When I was in Akseki, a little inland from the Mediterranean coast of Turkey, in July many years ago, I saw a similar-looking Buzzard with rufous underwing-coverts which I identified as Steppe at the time, although I don't remember it clearly. This was partly based on other people's observations.

I suppose these days these birds would be classed as Common?
 

Deb Burhinus

Used to be well known! 😎
Europe
When I was in Akseki, a little inland from the Mediterranean coast of Turkey, in July many years ago, I saw a similar-looking Buzzard with rufous underwing-coverts which I identified as Steppe at the time, although I don't remember it clearly

I think on the Black Sea/Bosphorus flyway at peak migration, Steppe Buzzards should be definitely considered, especially if they show structural features favoring this ssp ( The latest images show adult type plumage as Tom says).
 

Alexander Stöhr

Well-known member
Sorry Deb, should have thanked you for your detailed answer. Havent got hours to write here every day, but I must admit I had enough time to drop a quick “thank you”. Sorry again.

Your answer and all the others were helpful to me. My question was to get at least a partial answer to the following question and not to argue that vulpinus is a vagrant in Turkey. Please let me try it again:
I learned from the answers here, that the first Buzzard in this thread (I will write only about this bird and not the second from post nr.15), can be identified as ssp. vulpinus with a very high grade of certainty, when location is taken into account.

But when a similar (or the same) bird is seen in Central or W-Europe, it is always (?) dismissed as being unidable or within variation of local ssp. Buteo.

I wrote that “I have seen similar (allmost the same) Common Buzzards in Central Europe”, but your and all other helpful comments to this picture helped me realize two points:

This Buzzard would stand out among local Buteos in Germany by:
-Small, slender, hooked bill that gives the impression of a Harrier or even an Egyptian Vulture (small, produding head might play a role in this)
-pale secondaries and primaries forming an unbroken pale band across the entire wing that contrasts with darker wing-coverts and blackish trailing edge.

I wouldn’t take too much weight in the presence of a whitish patch at the base of inner primaries in identification or even detection of a (suspected) vulpinus in Germany, because such birds are regular, at least from August throughout the winter here.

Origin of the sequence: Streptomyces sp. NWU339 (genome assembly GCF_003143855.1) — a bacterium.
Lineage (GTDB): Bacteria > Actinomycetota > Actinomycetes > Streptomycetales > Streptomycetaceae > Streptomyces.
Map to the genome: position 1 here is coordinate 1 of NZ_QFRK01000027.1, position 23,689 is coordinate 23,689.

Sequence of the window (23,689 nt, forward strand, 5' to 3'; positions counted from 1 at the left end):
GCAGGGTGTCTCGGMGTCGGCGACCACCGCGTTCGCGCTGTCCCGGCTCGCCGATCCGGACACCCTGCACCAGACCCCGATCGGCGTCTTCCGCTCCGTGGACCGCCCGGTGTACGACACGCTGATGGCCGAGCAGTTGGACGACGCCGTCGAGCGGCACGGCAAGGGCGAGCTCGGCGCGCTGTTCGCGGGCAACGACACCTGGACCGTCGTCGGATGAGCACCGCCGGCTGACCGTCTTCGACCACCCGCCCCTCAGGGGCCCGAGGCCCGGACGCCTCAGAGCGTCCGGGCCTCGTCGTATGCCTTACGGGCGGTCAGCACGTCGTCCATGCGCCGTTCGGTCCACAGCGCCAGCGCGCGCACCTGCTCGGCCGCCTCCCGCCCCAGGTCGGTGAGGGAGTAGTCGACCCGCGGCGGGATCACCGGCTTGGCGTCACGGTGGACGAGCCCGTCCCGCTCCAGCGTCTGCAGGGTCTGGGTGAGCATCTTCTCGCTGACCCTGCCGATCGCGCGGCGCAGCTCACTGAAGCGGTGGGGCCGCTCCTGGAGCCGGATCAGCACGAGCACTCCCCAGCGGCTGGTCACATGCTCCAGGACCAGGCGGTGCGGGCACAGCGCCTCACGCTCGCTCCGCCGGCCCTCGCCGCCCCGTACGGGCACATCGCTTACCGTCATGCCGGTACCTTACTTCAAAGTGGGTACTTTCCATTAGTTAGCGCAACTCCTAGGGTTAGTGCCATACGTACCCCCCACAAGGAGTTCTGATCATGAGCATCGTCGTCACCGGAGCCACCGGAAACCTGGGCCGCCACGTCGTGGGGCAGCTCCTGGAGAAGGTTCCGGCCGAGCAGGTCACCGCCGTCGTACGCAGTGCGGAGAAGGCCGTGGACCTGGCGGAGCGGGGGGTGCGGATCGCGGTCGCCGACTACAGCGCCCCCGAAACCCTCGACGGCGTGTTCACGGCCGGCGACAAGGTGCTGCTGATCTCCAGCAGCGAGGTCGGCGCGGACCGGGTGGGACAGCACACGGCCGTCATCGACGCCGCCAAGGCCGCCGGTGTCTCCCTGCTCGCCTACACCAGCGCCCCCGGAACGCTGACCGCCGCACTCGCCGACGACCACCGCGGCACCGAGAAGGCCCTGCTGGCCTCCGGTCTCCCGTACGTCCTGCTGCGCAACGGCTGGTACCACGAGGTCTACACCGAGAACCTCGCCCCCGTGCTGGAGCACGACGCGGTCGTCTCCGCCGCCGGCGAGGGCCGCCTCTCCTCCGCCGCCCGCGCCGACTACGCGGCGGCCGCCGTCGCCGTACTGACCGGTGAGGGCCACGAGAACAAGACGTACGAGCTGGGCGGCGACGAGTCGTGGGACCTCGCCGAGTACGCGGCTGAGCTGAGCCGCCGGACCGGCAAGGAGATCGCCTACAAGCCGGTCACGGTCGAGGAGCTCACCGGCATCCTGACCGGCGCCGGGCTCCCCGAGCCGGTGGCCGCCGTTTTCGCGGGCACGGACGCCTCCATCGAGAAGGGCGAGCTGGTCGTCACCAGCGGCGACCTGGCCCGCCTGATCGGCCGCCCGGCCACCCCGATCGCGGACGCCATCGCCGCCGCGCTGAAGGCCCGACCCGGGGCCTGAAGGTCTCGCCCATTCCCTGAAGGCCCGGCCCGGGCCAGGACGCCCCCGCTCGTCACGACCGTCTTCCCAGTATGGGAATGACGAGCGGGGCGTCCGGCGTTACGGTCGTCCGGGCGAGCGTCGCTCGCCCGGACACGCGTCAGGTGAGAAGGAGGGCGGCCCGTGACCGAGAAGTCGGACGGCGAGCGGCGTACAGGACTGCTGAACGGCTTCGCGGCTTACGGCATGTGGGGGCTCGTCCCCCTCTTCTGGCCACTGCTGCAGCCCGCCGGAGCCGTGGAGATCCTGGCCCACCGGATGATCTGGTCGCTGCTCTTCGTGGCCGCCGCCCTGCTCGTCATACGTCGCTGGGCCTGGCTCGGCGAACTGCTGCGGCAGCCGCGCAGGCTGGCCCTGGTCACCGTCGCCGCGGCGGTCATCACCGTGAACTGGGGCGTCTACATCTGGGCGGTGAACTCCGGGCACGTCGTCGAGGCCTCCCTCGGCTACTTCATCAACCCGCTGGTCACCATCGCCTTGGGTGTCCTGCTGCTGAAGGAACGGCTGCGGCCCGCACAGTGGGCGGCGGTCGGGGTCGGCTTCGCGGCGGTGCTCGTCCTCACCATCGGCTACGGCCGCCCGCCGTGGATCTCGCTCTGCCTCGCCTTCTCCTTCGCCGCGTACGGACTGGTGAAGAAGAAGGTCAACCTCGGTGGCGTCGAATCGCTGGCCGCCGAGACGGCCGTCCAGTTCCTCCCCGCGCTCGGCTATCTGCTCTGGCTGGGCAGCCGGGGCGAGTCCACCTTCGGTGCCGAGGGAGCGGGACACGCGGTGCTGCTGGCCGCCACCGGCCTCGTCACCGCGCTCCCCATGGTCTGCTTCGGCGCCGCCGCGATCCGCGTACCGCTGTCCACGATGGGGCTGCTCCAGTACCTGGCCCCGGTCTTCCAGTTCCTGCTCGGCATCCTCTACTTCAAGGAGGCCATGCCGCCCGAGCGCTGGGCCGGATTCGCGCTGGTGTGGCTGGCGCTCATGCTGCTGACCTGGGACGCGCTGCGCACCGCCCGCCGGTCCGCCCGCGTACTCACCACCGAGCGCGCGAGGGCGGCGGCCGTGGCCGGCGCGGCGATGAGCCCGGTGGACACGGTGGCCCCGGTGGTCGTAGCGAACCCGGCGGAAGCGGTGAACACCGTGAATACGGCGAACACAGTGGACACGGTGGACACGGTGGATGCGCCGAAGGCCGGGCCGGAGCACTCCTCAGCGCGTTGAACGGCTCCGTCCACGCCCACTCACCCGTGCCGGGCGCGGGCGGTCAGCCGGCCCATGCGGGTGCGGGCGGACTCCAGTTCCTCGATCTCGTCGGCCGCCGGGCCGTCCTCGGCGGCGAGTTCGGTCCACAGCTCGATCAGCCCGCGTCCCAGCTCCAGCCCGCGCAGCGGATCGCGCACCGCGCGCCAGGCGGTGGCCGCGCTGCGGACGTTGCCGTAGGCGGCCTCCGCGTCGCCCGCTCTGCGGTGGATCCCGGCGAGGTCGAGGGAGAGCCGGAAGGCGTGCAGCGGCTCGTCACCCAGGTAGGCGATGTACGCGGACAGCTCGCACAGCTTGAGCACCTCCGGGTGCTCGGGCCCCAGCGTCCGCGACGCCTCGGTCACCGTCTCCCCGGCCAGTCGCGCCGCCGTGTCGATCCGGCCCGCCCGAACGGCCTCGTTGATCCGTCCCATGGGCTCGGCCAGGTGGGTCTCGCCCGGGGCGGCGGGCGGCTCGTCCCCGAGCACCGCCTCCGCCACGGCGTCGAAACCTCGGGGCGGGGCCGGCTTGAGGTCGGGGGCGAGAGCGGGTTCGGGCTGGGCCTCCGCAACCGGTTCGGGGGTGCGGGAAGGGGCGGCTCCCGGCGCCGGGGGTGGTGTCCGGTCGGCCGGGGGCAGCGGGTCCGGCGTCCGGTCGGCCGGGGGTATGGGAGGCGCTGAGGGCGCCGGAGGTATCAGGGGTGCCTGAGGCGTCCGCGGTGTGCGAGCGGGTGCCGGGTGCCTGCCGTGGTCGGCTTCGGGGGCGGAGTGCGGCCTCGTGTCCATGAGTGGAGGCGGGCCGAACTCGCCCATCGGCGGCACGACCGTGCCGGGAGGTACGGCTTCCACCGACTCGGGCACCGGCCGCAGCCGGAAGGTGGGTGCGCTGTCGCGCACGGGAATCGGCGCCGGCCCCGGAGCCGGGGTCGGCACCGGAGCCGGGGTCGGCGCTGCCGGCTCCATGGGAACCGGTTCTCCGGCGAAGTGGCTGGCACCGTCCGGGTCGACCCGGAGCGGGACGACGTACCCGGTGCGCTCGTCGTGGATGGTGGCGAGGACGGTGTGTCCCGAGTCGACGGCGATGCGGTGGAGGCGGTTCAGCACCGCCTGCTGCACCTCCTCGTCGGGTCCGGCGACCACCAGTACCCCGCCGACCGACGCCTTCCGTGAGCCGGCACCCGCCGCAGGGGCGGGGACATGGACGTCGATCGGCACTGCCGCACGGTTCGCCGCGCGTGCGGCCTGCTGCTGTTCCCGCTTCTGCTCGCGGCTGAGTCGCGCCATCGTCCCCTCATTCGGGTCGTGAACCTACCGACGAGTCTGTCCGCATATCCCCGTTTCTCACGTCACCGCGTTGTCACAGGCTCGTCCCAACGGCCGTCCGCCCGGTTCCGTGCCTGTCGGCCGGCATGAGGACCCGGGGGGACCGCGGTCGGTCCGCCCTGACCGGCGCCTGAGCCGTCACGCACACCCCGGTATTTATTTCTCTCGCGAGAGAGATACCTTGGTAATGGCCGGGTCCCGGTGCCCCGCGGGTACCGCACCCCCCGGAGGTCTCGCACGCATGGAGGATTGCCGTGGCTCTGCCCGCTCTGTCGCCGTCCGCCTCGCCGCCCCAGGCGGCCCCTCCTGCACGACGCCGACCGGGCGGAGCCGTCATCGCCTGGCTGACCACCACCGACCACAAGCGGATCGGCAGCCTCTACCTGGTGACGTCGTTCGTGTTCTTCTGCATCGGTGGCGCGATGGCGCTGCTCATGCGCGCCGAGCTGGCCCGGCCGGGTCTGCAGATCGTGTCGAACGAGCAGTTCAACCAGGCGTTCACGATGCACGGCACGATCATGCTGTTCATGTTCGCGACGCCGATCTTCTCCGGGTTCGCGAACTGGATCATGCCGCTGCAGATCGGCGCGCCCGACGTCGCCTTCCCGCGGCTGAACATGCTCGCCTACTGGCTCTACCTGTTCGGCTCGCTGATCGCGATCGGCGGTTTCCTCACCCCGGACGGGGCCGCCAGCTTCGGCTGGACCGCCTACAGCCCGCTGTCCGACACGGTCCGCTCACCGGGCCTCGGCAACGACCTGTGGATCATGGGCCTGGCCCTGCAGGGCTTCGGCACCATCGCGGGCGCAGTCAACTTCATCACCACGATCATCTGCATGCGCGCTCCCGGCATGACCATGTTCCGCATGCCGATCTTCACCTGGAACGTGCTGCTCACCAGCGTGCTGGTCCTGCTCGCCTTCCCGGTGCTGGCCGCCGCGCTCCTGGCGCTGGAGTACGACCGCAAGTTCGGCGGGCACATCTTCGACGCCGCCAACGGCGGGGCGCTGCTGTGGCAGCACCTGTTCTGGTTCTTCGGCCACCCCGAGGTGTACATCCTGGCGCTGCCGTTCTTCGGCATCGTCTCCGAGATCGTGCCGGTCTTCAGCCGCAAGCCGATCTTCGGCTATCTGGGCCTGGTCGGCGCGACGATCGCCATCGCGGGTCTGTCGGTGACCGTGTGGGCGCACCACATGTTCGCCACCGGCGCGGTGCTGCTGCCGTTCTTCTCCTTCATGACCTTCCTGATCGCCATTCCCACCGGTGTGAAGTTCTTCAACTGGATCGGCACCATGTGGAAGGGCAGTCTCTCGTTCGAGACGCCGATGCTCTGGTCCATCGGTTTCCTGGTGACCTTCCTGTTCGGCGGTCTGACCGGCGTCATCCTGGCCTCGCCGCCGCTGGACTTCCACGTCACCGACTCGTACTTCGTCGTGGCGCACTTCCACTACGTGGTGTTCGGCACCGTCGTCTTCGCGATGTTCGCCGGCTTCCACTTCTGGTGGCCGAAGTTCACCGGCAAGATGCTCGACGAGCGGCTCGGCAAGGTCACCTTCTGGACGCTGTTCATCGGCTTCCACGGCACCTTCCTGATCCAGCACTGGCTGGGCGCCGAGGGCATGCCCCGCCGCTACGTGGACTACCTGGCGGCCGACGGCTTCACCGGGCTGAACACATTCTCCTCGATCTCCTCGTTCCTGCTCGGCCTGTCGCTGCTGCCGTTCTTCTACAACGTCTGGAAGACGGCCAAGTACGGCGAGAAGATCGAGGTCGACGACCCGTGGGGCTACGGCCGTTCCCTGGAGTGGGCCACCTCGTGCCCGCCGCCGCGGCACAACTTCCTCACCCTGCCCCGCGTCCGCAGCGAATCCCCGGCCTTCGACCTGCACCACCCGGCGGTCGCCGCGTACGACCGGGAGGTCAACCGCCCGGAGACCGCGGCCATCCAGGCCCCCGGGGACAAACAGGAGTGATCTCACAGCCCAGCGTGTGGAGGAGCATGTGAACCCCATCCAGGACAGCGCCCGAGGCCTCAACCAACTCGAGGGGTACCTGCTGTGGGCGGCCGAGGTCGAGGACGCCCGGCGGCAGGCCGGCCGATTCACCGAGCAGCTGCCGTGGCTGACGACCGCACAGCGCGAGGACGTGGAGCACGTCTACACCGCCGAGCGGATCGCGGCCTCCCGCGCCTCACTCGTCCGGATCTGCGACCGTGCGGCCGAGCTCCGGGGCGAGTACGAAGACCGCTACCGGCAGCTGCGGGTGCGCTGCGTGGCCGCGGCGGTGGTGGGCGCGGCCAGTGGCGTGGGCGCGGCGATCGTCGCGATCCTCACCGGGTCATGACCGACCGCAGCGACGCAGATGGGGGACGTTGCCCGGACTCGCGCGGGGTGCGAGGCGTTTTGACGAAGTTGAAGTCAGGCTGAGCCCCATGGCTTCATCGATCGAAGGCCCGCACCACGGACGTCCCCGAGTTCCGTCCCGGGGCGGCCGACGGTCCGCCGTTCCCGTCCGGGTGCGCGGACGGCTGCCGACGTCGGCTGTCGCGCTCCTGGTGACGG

Examples are here:
https://flic.kr/p/2i1Fu2g all: https://flic.kr/s/aHsmK6aDwK (17.12.2019, NE-Germany)
https://flic.kr/p/2hXCwGL all https://flic.kr/s/aHsmJW9ojK (11.08.2019, NE-Germany)
https://flic.kr/s/aHskvBgtv3 (13.03.2016, NE-Germany)
https://flic.kr/p/2h54XCj , all https://flic.kr/s/aHsmGtAvq5 (25.08.2019, NE-Germany)
A bird with a similar bill shape: https://flic.kr/p/2iKaP4b (14.01.2020, NE-Germany)

But that’s another point: I suspect that birds from the intergradation zone of both ssp are regular on passage and winter in Germany and they might account for the regular appearance of Buzzards that are mooted as “possible Steppe Buzzards”, but are rejected/considered as unIDable.

Conclusion? Thank you to all! I hope this is not regarded as an offense.
 
Alexander
thanks for your comments, may I add a personal view to subspecies, intergrade and nominate in B.b.. We often tend to forget that identification, or better classification is never solely done by plumage, morphometrics and voice are obviously considered for centuries now, genetics nowadays are the golden standard but they do not work in some groups (Hierofalco, Buteo, Grey Shrikes complex etc.). But there are more differences to be found: ecotypes like in pelegrinoides and also behaviour and especially migration pattern. A Spotted Eagle wintering in Spain is either a GSE or a LSE-hybrid, a pure LSE will winter in southern Africa. To me this is also true for Steppe Buzzard: they are by behaviour and by morphometrics long distance trans-Saharian migrants. A bird wintering in Germany must by that definition be an intergrade showing some vulpinus-traits. Do not focus on plumage only! But maybe that’s just my opinion